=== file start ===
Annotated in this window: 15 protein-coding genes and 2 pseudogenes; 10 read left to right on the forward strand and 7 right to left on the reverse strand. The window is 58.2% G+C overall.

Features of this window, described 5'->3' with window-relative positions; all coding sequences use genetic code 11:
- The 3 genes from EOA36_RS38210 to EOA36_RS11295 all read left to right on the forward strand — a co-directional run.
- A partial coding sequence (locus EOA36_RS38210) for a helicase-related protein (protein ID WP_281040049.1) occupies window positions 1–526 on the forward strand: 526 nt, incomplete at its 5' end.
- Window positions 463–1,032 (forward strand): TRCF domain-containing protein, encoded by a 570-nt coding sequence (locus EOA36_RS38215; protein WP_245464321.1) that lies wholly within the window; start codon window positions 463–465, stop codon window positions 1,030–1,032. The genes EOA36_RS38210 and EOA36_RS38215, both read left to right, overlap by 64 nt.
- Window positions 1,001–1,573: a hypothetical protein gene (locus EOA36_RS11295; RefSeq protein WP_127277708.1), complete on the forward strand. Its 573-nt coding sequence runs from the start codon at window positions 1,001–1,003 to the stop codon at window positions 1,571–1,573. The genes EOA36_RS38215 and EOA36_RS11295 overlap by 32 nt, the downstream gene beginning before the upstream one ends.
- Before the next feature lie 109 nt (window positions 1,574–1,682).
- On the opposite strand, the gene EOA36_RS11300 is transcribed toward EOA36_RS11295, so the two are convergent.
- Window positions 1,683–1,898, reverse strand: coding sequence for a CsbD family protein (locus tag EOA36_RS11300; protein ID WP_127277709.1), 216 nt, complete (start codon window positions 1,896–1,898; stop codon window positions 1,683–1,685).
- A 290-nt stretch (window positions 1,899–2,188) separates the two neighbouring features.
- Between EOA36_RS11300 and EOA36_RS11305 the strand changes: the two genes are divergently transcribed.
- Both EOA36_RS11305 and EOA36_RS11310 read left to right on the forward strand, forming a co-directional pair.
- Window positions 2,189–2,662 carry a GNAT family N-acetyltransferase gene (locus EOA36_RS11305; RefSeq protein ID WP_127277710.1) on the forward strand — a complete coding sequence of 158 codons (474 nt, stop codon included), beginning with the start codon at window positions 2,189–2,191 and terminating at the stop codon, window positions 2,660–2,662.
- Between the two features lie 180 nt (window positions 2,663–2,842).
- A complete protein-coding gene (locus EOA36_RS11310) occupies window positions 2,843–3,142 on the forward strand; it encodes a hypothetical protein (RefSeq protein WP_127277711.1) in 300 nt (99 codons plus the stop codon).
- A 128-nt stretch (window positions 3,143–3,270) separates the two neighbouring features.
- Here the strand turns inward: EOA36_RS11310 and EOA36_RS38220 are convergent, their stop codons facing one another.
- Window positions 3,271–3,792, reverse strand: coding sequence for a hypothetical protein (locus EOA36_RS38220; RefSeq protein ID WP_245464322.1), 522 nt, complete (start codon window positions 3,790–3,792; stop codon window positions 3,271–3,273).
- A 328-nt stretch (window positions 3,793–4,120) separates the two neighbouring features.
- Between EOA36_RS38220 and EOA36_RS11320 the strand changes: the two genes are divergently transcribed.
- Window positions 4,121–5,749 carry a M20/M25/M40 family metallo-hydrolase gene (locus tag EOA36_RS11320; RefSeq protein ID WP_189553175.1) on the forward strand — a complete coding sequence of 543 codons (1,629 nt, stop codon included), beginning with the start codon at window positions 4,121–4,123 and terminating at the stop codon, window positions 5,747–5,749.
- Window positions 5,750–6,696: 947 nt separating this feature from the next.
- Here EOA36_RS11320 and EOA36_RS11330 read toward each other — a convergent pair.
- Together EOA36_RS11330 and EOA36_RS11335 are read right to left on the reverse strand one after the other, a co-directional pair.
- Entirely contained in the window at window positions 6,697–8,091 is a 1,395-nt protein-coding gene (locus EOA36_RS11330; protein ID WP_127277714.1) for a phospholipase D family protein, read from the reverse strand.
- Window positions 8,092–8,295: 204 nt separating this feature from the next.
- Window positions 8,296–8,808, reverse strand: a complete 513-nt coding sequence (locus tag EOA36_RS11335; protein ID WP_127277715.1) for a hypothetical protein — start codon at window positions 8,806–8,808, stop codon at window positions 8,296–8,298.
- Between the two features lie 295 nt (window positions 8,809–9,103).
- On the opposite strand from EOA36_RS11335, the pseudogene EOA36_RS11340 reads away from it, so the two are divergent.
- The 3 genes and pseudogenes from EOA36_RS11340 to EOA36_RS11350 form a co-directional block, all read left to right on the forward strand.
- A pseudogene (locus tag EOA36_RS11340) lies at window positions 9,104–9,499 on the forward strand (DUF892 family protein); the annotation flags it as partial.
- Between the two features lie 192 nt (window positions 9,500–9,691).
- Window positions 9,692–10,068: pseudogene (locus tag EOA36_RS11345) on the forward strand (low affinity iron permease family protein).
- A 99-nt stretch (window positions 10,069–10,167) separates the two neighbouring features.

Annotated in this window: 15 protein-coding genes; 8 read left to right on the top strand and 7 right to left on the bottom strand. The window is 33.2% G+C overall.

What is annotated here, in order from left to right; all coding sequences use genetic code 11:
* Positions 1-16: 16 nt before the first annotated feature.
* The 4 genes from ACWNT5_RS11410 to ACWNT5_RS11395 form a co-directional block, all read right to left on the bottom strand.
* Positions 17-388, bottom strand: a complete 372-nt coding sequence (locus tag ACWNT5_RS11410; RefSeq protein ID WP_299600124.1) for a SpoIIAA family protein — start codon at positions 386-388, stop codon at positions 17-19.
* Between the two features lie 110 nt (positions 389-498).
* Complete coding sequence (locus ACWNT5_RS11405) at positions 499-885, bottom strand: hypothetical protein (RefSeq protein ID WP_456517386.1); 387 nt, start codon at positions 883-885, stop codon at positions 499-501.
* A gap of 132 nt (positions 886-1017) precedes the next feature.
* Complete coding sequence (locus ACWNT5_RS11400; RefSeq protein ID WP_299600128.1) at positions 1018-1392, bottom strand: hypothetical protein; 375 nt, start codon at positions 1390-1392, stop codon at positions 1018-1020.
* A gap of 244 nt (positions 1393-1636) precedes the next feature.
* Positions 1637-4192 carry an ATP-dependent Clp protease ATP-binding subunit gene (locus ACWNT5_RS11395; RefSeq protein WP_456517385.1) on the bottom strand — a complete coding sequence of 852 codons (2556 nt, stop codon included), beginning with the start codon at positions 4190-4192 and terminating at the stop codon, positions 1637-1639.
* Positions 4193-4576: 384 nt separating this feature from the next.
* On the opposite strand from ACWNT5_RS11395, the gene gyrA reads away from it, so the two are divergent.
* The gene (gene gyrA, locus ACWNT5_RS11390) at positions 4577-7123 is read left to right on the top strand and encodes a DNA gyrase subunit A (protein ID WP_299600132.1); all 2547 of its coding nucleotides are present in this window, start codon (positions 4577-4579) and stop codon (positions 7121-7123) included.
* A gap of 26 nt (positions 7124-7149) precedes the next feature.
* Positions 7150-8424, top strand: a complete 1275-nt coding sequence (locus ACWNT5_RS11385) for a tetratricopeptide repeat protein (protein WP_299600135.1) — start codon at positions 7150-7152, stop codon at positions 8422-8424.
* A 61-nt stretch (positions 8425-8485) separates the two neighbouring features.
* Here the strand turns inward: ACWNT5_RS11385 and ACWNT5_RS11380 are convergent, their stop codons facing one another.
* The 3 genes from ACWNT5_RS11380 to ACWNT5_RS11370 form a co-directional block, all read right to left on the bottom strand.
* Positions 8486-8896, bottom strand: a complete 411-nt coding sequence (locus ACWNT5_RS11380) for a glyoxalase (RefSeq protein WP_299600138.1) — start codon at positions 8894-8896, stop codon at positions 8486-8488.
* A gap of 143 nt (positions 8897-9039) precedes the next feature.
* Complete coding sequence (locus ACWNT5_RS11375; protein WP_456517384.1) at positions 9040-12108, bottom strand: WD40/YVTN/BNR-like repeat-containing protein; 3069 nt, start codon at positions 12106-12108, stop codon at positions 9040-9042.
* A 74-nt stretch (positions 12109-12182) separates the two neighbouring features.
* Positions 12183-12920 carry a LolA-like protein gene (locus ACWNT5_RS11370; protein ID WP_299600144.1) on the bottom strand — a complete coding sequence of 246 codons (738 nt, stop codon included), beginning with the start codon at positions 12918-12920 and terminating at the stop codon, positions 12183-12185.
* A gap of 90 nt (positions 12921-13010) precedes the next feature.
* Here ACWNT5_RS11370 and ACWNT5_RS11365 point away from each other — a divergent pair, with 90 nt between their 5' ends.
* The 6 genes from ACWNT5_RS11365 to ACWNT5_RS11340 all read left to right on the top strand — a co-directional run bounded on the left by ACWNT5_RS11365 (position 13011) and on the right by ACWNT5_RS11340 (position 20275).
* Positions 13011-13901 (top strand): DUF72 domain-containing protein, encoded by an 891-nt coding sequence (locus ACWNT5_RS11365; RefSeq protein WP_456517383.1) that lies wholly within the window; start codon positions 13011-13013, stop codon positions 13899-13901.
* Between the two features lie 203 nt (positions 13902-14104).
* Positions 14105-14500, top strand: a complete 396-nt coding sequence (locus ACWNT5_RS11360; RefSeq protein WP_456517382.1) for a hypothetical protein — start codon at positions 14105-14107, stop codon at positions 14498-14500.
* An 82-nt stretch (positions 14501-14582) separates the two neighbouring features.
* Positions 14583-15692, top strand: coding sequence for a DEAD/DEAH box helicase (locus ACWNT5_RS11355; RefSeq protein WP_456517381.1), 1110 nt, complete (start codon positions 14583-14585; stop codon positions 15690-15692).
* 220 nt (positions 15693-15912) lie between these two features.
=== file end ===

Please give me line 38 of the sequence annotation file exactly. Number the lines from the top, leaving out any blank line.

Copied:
* The 4 genes from ACWNT5_RS11410 to ACWNT5_RS11395 form a co-directional block, all read right to left on the bottom strand.